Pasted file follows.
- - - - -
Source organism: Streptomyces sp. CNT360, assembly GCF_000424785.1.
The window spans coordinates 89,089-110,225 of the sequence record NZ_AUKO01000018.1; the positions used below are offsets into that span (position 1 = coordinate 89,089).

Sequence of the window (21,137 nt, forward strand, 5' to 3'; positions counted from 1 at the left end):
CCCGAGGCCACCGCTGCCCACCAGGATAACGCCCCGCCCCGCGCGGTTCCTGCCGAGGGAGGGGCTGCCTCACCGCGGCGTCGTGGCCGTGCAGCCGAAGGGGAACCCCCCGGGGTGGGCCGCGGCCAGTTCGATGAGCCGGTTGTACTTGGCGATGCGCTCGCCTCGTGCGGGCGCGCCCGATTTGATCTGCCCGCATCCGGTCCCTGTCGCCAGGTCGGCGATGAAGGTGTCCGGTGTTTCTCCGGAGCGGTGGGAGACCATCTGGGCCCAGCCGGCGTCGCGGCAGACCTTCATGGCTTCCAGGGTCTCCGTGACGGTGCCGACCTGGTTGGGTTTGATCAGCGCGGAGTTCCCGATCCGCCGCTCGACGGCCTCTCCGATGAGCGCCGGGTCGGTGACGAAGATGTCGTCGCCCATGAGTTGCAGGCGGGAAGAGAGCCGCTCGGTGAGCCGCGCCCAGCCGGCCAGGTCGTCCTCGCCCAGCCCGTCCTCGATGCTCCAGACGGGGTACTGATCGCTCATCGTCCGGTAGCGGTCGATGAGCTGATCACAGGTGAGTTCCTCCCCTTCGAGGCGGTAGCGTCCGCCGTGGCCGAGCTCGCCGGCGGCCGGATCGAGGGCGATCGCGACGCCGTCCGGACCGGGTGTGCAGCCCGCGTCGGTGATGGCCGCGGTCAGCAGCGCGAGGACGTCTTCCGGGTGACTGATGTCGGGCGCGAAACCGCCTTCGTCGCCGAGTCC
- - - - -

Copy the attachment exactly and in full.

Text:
Source organism: Streptomyces sp. CNT360, assembly GCF_000424785.1.
The window spans coordinates 89,089-110,225 of the sequence record NZ_AUKO01000018.1; the positions used below are offsets into that span (position 1 = coordinate 89,089).

Sequence of the window (21,137 nt, forward strand, 5' to 3'; positions counted from 1 at the left end):
CCCGAGGCCACCGCTGCCCACCAGGATAACGCCCCGCCCCGCGCGGTTCCTGCCGAGGGAGGGGCTGCCTCACCGCGGCGTCGTGGCCGTGCAGCCGAAGGGGAACCCCCCGGGGTGGGCCGCGGCCAGTTCGATGAGCCGGTTGTACTTGGCGATGCGCTCGCCTCGTGCGGGCGCGCCCGATTTGATCTGCCCGCATCCGGTCCCTGTCGCCAGGTCGGCGATGAAGGTGTCCGGTGTTTCTCCGGAGCGGTGGGAGACCATCTGGGCCCAGCCGGCGTCGCGGCAGACCTTCATGGCTTCCAGGGTCTCCGTGACGGTGCCGACCTGGTTGGGTTTGATCAGCGCGGAGTTCCCGATCCGCCGCTCGACGGCCTCTCCGATGAGCGCCGGGTCGGTGACGAAGATGTCGTCGCCCATGAGTTGCAGGCGGGAAGAGAGCCGCTCGGTGAGCCGCGCCCAGCCGGCCAGGTCGTCCTCGCCCAGCCCGTCCTCGATGCTCCAGACGGGGTACTGATCGCTCATCGTCCGGTAGCGGTCGATGAGCTGATCACAGGTGAGTTCCTCCCCTTCGAGGCGGTAGCGTCCGCCGTGGCCGAGCTCGCCGGCGGCCGGATCGAGGGCGATCGCGACGCCGTCCGGACCGGGTGTGCAGCCCGCGTCGGTGATGGCCGCGGTCAGCAGCGCGAGGACGTCTTCCGGGTGACTGATGTCGGGCGCGAAACCGCCTTCGTCGCCGAGTCC